Skip Navigation LinksHome > October 1996 - Volume 28 - Issue 10 > ACSM Position Stand: The Female Athlete Triad: Heat and Cold...
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Medicine & Science in Sports & Exercise:
ACSM Position Stand: The Female Athlete Triad

ACSM Position Stand: The Female Athlete Triad: Heat and Cold Illnesses During Distance Running

Armstrong, Lawrence E. Ph.D., FACSM, (Chair); Epstein, Yoram Ph.D.; Greenleaf, John E. Ph.D., FACSM; Haymes, Emily M. Ph.D., FACSM; Hubbard, Roger W. Ph.D.; Roberts, William O. M.D., FACSM; Thompson, Paul D. M.D., FACSM

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Abstract

Many recreational and elite runners participate in distance races each year. When these events are conducted in hot or cold conditions, the risk of environmental illness increases. However, exertional hyperthermia, hypothermia, dehydration, and other related problems may be minimized with pre-event education and preparation. This position stand provides recommendations for the medical director and other race officials in the following areas: scheduling; organizing personnel, facilities, supplies, equipment, and communication; providing competitor education; measuring environmental stress; providing fluids; and avoiding potential legal liabilities. This document also describes the predisposing conditions, recognition, and treatment of the four most common environmental illnesses: heat exhaustion, heatstroke, hypothermia, and frostbite. The objectives of this position stand are: 1) To educate distance running event officials and participants about the most common forms of environmental illness including predisposing conditions, warning signs, susceptibility, and incidence reduction. 2) To advise race officials of their legal responsibilities and potential liability with regard to event safety and injury prevention. 3) To recommend that race officials consult local weather archives and plan events at times likely to be of low environmental stress to minimize detrimental effects on participants. 4) To encourage race officials to warn participants about environmental stress on race day and its implications for heat and cold illness. 5) To inform race officials of preventive actions that may reduce debilitation and environmental illness. 6) To describe the personnel, equipment, and supplies necessary to reduce and treat cases of collapse and environmental illness.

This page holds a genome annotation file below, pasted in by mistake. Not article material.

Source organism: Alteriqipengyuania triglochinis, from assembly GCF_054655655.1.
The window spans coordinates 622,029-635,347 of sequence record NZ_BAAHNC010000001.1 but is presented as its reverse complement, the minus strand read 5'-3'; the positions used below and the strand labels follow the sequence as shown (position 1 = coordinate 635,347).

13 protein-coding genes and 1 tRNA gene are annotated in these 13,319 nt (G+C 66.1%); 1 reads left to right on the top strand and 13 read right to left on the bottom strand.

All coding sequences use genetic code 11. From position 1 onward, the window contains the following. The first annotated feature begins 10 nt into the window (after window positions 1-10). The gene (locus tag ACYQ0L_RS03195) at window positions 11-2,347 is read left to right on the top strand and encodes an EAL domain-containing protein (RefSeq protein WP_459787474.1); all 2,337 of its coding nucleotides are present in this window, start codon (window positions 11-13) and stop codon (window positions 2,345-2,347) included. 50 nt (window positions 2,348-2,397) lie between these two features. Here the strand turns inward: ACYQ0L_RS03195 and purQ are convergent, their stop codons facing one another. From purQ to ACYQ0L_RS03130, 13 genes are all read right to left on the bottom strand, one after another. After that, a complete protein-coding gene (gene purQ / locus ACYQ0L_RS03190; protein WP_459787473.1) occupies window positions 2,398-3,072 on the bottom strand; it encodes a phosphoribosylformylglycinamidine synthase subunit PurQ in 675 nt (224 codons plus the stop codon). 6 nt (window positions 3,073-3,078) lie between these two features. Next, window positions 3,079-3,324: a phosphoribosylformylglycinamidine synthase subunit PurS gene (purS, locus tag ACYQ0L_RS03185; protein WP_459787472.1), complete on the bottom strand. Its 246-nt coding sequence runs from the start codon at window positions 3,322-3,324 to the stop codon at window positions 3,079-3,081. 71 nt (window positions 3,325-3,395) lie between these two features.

©1996The American College of Sports Medicine

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